But, having kids over is such a delight.
In addition to having a less-than-kid-safe place, I don’t really cook kid food. I don’t know what kid food is. But, being new to the Cambridge community, I figured I should at least be open minded. I IMed my friend Caroline, the mother of two adorable kids to get some suggestions for what to make that would be “normal food” but wouldn’t leave three kiddy tummies grumbling.
Caroline is my friend Meira’s sister, and the Katz family in Atlanta “adopted” me when my parents moved to California and it was too hard to travel home for Jewish holidays. I got to know the Atlanta Toco Hills community quite well and I always aspire to incorporate into my own home their warm southern hospitality.
My online conversation with Caroline went something like this:
me: i’m having people over and 3 kids. any suggestions what to make? i want to make real food
caroline: how old?
me: not entirely sure. 1 boy, maybe 2. 2 girls – 2+ and maybe 5ish? one of the moms said her kids eat ‘kid stuff, you know, carbs.’ UMMM, NO, I DON’T KNOW!
caroline: ok. make noodles and nuggets
me: i don’t like noodles and i’m not making nuggets. i’m making one main dish for everyone. hmm…not sure what main to make, but i’ll figure that out later. does orzo count as noodles? i want to make arugula pesto orzo
caroline: yum – i’d like that. it sounds good. but just make noodles. noodles and nuggets
me: i don’t have noodles. i don’t eat noodles. i don’t make noodles. and i’m not buying nuggets
caroline: i’m telling you, noodles and nuggets
me: well, she said carbs — how about potatoes? that’s carbs, right? and i prefer to make veggie carbs than pasta carbs
caroline: potatoes are good, but noodles and nuggets are a winner
me: ok, well maybe i’ll find some fun shaped noodles just in case. wait…maybe I can make meira’s pretzel chicken — is that sort of like nuggets?
caroline: that could work
With that direction, I created a menu, trying to follow my typical formula and determined to not cater to the kids, but to make adult food and accommodate them as appropriate.
My typical formula is: starter = soup or appetizer; salad; challah; main; 2 vegetables; 1 starch; dessert (often chocolate).
For this dinner, I made:
Chocolate & Zucchini’s Cauliflower Soup with Turmeric and Hazelnuts/Soupe de Chou-Fleur, Curcuma, et Noisette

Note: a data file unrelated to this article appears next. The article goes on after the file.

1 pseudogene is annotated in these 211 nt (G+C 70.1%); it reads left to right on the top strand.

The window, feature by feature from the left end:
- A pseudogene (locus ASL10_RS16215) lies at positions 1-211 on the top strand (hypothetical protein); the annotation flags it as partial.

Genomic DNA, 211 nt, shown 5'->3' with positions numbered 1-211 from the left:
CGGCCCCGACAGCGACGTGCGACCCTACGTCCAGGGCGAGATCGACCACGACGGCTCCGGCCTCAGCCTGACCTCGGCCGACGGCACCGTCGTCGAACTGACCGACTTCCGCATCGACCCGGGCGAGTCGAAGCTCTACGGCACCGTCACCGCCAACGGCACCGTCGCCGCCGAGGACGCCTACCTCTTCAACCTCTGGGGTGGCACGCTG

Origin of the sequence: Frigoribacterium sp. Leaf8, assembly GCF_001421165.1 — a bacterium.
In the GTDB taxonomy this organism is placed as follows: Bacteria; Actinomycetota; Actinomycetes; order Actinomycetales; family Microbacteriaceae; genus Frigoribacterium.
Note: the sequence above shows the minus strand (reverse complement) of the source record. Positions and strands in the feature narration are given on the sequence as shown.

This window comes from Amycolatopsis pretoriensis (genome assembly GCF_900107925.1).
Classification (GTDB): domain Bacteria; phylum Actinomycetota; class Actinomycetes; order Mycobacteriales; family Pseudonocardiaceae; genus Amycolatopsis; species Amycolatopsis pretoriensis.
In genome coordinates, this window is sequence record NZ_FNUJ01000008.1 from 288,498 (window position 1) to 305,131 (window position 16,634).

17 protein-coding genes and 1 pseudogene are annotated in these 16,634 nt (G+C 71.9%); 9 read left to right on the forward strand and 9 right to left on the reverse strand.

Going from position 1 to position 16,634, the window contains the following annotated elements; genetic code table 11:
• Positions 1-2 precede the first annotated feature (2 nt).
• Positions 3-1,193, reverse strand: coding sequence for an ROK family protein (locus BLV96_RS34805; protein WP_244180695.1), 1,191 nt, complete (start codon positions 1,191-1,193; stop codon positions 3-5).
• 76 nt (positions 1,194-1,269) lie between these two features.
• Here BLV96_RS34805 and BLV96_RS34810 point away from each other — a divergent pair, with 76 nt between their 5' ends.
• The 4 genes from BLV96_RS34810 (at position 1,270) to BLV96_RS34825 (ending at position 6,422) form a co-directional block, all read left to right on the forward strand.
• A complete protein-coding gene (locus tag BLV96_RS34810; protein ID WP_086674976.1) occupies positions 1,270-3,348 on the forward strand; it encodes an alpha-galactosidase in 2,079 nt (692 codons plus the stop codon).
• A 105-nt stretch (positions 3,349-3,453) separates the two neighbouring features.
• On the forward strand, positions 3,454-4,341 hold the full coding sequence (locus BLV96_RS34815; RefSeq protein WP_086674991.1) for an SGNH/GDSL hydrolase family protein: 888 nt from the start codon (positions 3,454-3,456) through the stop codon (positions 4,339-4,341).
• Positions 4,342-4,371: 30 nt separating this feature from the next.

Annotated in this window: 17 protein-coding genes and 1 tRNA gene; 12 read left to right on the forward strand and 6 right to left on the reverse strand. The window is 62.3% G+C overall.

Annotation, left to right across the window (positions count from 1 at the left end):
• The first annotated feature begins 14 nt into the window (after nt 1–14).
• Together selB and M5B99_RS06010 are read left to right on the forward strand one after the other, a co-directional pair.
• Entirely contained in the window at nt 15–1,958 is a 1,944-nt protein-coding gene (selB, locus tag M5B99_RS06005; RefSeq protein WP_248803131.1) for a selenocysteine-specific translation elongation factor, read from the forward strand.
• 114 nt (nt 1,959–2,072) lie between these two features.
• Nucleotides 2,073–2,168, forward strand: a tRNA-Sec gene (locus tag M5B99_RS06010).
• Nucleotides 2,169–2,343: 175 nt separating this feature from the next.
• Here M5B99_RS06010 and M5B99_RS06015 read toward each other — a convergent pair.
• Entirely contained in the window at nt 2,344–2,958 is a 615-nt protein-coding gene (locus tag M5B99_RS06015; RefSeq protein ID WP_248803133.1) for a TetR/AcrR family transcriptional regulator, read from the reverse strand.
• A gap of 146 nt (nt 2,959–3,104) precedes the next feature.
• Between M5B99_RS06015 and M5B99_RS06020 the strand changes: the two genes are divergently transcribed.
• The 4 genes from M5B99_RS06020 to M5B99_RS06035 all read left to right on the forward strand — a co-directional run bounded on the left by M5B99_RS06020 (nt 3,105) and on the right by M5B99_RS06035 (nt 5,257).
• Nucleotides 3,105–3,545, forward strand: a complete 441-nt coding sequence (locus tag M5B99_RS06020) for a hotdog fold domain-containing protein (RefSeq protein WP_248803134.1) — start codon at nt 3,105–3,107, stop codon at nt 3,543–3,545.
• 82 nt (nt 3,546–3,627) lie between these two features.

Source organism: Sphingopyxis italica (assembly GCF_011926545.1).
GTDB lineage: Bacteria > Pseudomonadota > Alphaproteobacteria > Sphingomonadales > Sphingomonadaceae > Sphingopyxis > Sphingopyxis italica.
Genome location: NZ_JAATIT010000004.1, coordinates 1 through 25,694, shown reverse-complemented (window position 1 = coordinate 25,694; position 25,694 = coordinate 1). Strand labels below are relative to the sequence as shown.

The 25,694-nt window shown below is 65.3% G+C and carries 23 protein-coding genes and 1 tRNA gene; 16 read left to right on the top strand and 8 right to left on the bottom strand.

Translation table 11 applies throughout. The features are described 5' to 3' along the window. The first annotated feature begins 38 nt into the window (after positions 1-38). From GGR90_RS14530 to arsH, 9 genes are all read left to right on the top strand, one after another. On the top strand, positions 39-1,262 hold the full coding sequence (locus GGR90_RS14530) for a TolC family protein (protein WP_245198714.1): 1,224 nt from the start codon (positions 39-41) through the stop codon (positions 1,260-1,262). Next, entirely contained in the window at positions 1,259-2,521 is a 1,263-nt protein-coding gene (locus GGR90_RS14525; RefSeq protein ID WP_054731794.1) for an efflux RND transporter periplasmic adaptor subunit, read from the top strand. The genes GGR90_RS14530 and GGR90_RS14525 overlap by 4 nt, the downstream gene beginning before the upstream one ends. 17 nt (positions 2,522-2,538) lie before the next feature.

Homemade challah; hummus, baby carrots, grape tomatoes
Meira’s pretzel chicken (in lieu of nuggets)
Roasted butternut squash with balsamic vinegar
Tri-color noodles (naked)
Lavender cake, made into cupcakes (some with sprinkles)
This was definitely a much simpler meal that I might normally have made, and the noodles for the kids was my biggest compromise. The shocker was the soup’s popularity with Yedidya – the 2-year old boy who kept eating spoonfuls from his mother’s bowl. Even though my soup did not look as elegant as Clotilde’s (actually, Yedidya’s father guessed that it might be cauliflower and mustard soup…), it still is a sophisticated soup.
The funniest part of the evening was when I had no toys for the kids to play with, but found some empty SweetRiot and Godiva Pearls metal boxes that the younger kids has a ball playing with. Forget the expensive toys…just give them some little metal boxes to play with and they’ll entertain themselves all evening. Or at least for an hour of two.
Many of the recipes from this meal will follow in the coming days, but I can’t leave you without the “nuggets” recipe.
Meira’s Pretzel Chicken (aka, nuggets)
Based on Meira’s directions. This is a very approximate recipe and quantities can be increased as necessary. This is a really easy recipe and the chicken stays quite moist even if you have to reheat it. When I made the recipe for dinner, I marinated the chicken overnight, but breaded and baked it in the last minutes before sundown, so I didn’t have time to photograph the final product and there were very few leftovers. I made a second smaller batch using a slightly different process, with a shorter marinating time (which didn’t much alter the taste) and a quicker, less clean-up required, pretzel crushing method (which resulted in a less even coating). The pictures are not as pretty, but perhaps more realistic for what my friend Yael sometimes refers to as “harried housewives make shabbat” – and this is how she refers to one of her favorite synagogue-sponsored cookbooks!
2 Boneless skinless chicken breasts; can also use drumsticks
1/4 C soy sauce
1 T mustard (I used moutard a l’ancien, a whole grain mustard, but this isn’t necessary)
1 t lemon juice
1 T honey (optional)
Pretzels – I used a mix of regular mini twists and healthier whole wheat, low salt pretzels
Marinade chicken: mix soy sauce, mustard, lemon juice and honey (if using) in a bowl or zip-lock bag. Cut chicken breasts into strips perpendicular to the grain of the muscle (should get about 10-12 strips for 2 chicken breasts) and marinate in liquid for at least 30 minutes or overnight (depending on how much time you have).
Preheat oven to 375°F.
Make coating: crush pretzels by hand with rolling pin in a bag (will have larger pieces) or using a blender (for a finer, more even coating). Meira usually does this by hand, but I think I prefer the blender method. The pictures were taken with the rolling pin method.
Dredge the marinated chicken strips (and drumsticks) in pretzel crumbs to coat. Place in single layer on cookie sheet or pan. Bake for 30-45 minutes or until chicken is fully cooked.
Can be reheated in oven at ~200°F for 15-20 minutes.